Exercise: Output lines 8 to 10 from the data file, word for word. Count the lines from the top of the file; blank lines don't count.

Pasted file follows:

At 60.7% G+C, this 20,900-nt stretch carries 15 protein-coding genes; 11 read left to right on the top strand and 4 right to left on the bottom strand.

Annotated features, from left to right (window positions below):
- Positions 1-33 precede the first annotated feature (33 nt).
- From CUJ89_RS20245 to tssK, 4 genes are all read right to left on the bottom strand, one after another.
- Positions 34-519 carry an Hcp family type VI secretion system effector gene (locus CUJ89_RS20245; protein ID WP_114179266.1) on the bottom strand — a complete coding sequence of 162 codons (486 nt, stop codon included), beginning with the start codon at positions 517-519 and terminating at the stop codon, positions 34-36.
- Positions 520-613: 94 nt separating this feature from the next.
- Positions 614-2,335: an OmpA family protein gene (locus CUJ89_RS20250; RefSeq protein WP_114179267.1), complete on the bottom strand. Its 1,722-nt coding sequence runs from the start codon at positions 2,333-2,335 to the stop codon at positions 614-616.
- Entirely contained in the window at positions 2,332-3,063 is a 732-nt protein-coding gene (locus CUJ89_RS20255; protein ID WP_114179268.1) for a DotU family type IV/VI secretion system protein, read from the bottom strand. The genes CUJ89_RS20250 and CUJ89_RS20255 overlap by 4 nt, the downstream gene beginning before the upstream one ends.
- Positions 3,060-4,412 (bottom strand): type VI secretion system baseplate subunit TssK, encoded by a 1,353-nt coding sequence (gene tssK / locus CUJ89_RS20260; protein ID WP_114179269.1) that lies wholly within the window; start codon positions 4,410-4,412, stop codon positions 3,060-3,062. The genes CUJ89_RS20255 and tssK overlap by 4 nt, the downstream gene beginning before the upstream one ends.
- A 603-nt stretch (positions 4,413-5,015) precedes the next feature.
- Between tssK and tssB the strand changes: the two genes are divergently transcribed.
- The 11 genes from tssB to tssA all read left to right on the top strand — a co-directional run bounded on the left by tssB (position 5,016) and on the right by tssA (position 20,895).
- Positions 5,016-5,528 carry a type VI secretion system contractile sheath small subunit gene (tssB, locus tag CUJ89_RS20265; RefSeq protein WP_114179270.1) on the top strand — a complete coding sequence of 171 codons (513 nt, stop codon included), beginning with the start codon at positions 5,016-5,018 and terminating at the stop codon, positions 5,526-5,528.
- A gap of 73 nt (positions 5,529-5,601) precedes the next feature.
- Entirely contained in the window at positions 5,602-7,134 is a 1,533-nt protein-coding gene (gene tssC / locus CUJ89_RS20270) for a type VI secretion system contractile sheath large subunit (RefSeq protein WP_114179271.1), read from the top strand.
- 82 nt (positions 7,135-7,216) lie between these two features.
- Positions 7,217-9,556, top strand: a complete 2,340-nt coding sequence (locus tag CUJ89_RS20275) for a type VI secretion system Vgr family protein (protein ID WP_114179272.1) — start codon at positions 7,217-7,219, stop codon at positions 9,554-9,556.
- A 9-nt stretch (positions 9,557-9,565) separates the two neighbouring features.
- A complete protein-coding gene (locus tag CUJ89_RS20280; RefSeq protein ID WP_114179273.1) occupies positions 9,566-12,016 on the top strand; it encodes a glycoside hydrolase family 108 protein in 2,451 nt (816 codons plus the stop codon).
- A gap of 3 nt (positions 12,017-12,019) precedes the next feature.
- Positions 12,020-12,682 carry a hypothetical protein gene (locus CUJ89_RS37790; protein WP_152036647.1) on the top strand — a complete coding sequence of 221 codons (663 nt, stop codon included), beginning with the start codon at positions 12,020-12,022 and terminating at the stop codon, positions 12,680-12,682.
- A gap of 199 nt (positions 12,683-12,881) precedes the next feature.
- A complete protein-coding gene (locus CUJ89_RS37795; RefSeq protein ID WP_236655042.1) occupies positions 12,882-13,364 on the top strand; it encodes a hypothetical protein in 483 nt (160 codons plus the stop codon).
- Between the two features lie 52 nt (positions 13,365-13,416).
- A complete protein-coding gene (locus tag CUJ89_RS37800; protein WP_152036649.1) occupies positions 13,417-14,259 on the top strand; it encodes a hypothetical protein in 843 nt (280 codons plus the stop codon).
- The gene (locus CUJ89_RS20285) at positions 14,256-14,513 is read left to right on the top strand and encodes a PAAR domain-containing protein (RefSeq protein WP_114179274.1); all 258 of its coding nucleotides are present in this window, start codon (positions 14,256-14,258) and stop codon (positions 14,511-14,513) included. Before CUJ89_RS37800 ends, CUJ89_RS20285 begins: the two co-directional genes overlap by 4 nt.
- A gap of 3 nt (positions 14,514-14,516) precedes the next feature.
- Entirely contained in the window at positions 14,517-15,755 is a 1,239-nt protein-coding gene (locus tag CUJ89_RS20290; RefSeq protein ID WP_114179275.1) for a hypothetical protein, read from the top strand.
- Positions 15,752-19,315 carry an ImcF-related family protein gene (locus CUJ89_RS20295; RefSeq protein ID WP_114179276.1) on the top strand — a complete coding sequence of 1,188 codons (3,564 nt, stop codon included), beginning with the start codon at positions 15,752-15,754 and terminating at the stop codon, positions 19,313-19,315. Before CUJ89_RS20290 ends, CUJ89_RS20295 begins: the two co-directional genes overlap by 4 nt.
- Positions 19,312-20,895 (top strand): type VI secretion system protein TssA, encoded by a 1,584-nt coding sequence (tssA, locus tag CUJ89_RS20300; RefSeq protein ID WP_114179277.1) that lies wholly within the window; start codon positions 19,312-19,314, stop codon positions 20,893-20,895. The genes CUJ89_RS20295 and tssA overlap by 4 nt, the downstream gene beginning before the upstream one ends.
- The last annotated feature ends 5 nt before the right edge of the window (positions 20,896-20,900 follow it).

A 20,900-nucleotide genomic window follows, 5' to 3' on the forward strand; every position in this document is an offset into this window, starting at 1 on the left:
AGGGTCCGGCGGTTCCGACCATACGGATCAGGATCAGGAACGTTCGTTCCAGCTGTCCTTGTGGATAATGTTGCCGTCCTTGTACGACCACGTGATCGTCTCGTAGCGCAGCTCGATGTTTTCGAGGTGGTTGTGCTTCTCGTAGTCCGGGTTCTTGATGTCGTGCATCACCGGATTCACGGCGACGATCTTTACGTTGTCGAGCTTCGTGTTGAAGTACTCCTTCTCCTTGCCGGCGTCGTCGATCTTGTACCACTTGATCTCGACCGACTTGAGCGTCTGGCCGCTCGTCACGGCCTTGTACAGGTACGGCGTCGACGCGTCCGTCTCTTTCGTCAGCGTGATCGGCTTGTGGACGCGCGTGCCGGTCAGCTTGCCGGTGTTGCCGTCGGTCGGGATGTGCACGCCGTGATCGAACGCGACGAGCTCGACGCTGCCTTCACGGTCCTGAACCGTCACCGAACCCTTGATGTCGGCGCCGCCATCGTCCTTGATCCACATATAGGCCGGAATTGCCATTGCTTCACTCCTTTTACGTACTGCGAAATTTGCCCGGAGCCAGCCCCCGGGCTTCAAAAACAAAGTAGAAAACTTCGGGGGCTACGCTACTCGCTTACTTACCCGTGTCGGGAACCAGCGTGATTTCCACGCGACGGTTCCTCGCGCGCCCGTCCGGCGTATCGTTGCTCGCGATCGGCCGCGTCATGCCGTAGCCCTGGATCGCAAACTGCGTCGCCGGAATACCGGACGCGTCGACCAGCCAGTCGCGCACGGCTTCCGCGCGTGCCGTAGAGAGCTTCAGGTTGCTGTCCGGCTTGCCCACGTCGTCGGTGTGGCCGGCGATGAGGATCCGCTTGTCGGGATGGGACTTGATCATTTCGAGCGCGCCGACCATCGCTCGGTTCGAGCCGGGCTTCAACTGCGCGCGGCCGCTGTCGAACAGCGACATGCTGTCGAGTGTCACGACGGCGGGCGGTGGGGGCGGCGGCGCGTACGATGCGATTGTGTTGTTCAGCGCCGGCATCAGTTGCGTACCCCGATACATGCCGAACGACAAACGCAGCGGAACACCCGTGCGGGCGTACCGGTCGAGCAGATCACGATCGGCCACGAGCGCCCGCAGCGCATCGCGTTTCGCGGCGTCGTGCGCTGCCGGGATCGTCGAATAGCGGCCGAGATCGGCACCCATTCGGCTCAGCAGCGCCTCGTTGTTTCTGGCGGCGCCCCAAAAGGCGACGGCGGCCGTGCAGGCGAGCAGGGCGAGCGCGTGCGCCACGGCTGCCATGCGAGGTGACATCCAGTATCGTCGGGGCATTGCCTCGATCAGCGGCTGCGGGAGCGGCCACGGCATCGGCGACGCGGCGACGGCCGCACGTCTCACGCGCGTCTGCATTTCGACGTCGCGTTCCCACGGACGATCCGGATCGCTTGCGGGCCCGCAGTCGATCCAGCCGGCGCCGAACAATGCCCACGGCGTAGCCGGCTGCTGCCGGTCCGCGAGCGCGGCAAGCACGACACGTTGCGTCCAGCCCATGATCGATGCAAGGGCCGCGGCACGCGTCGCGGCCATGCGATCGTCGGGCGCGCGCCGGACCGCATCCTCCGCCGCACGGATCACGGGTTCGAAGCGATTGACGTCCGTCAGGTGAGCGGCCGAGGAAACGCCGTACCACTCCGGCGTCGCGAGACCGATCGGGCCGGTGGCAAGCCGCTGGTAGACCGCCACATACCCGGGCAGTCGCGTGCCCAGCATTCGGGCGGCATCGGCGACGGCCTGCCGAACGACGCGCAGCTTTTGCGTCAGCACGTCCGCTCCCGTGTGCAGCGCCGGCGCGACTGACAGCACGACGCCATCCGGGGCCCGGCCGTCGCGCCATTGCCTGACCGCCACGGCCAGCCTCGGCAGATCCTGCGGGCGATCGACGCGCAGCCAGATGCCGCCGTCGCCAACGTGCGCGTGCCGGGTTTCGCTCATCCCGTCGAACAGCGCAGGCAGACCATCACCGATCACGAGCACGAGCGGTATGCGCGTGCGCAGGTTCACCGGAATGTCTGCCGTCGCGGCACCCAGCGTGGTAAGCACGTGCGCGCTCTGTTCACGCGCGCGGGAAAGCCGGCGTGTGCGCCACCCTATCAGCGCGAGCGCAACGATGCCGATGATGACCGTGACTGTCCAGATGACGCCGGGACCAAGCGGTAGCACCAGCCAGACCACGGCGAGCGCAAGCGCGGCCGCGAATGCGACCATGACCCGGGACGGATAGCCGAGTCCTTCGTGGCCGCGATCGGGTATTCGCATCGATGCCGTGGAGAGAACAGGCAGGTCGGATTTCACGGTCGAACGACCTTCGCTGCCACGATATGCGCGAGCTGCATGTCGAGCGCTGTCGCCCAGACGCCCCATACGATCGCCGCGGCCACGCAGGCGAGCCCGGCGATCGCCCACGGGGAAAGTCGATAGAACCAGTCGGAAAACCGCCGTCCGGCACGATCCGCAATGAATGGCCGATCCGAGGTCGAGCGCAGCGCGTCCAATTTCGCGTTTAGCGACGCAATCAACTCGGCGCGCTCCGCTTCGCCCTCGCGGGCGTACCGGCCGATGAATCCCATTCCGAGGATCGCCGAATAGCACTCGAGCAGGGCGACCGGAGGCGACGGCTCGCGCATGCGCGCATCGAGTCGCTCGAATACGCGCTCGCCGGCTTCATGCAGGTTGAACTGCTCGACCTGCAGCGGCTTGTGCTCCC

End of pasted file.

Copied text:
- Entirely contained in the window at positions 2,332-3,063 is a 732-nt protein-coding gene (locus CUJ89_RS20255; protein ID WP_114179268.1) for a DotU family type IV/VI secretion system protein, read from the bottom strand. The genes CUJ89_RS20250 and CUJ89_RS20255 overlap by 4 nt, the downstream gene beginning before the upstream one ends.
- Positions 3,060-4,412 (bottom strand): type VI secretion system baseplate subunit TssK, encoded by a 1,353-nt coding sequence (gene tssK / locus CUJ89_RS20260; protein ID WP_114179269.1) that lies wholly within the window; start codon positions 4,410-4,412, stop codon positions 3,060-3,062. The genes CUJ89_RS20255 and tssK overlap by 4 nt, the downstream gene beginning before the upstream one ends.
- A 603-nt stretch (positions 4,413-5,015) precedes the next feature.